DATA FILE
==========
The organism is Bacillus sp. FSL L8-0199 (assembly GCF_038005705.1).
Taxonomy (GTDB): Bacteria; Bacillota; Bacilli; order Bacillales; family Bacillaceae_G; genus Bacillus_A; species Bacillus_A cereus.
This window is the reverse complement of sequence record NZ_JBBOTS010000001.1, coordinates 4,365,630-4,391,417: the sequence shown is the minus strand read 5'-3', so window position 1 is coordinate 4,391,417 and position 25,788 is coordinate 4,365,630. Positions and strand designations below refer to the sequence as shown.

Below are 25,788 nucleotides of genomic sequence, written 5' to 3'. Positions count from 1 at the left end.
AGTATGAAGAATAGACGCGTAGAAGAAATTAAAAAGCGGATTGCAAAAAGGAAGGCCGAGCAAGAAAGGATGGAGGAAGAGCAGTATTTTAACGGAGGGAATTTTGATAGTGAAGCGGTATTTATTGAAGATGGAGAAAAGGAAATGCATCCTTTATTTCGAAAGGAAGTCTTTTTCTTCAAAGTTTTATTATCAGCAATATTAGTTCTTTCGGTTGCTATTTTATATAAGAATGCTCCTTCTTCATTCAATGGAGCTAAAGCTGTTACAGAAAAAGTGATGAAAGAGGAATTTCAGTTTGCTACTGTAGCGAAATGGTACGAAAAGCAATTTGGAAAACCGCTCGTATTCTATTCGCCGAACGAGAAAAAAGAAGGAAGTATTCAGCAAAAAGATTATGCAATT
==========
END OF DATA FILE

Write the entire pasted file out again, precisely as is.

The organism is Bacillus sp. FSL L8-0199 (assembly GCF_038005705.1).
Taxonomy (GTDB): Bacteria; Bacillota; Bacilli; order Bacillales; family Bacillaceae_G; genus Bacillus_A; species Bacillus_A cereus.
This window is the reverse complement of sequence record NZ_JBBOTS010000001.1, coordinates 4,365,630-4,391,417: the sequence shown is the minus strand read 5'-3', so window position 1 is coordinate 4,391,417 and position 25,788 is coordinate 4,365,630. Positions and strand designations below refer to the sequence as shown.

Below are 25,788 nucleotides of genomic sequence, written 5' to 3'. Positions count from 1 at the left end.
AGTATGAAGAATAGACGCGTAGAAGAAATTAAAAAGCGGATTGCAAAAAGGAAGGCCGAGCAAGAAAGGATGGAGGAAGAGCAGTATTTTAACGGAGGGAATTTTGATAGTGAAGCGGTATTTATTGAAGATGGAGAAAAGGAAATGCATCCTTTATTTCGAAAGGAAGTCTTTTTCTTCAAAGTTTTATTATCAGCAATATTAGTTCTTTCGGTTGCTATTTTATATAAGAATGCTCCTTCTTCATTCAATGGAGCTAAAGCTGTTACAGAAAAAGTGATGAAAGAGGAATTTCAGTTTGCTACTGTAGCGAAATGGTACGAAAAGCAATTTGGAAAACCGCTCGTATTCTATTCGCCGAACGAGAAAAAAGAAGGAAGTATTCAGCAAAAAGATTATGCAATT